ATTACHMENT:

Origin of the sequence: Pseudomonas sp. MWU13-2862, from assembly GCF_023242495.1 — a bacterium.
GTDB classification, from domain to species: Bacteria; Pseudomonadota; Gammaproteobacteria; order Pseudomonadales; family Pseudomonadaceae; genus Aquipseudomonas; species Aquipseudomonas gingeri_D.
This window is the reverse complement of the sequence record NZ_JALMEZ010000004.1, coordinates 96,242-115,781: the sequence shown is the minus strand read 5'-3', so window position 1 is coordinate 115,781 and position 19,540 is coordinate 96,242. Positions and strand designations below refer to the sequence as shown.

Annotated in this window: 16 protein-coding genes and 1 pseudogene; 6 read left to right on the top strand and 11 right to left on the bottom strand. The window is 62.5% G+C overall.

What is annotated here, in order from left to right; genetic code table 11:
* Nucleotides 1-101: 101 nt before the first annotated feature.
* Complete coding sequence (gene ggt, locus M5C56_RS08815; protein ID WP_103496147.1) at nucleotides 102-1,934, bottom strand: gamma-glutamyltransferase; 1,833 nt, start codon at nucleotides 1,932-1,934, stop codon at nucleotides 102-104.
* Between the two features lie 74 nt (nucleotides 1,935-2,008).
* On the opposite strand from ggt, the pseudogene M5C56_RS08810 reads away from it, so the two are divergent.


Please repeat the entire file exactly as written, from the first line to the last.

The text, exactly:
Origin of the sequence: Pseudomonas sp. MWU13-2862, from assembly GCF_023242495.1 — a bacterium.
GTDB classification, from domain to species: Bacteria; Pseudomonadota; Gammaproteobacteria; order Pseudomonadales; family Pseudomonadaceae; genus Aquipseudomonas; species Aquipseudomonas gingeri_D.
This window is the reverse complement of the sequence record NZ_JALMEZ010000004.1, coordinates 96,242-115,781: the sequence shown is the minus strand read 5'-3', so window position 1 is coordinate 115,781 and position 19,540 is coordinate 96,242. Positions and strand designations below refer to the sequence as shown.

Annotated in this window: 16 protein-coding genes and 1 pseudogene; 6 read left to right on the top strand and 11 right to left on the bottom strand. The window is 62.5% G+C overall.

What is annotated here, in order from left to right; genetic code table 11:
* Nucleotides 1-101: 101 nt before the first annotated feature.
* Complete coding sequence (gene ggt, locus M5C56_RS08815; protein ID WP_103496147.1) at nucleotides 102-1,934, bottom strand: gamma-glutamyltransferase; 1,833 nt, start codon at nucleotides 1,932-1,934, stop codon at nucleotides 102-104.
* Between the two features lie 74 nt (nucleotides 1,935-2,008).
* On the opposite strand from ggt, the pseudogene M5C56_RS08810 reads away from it, so the two are divergent.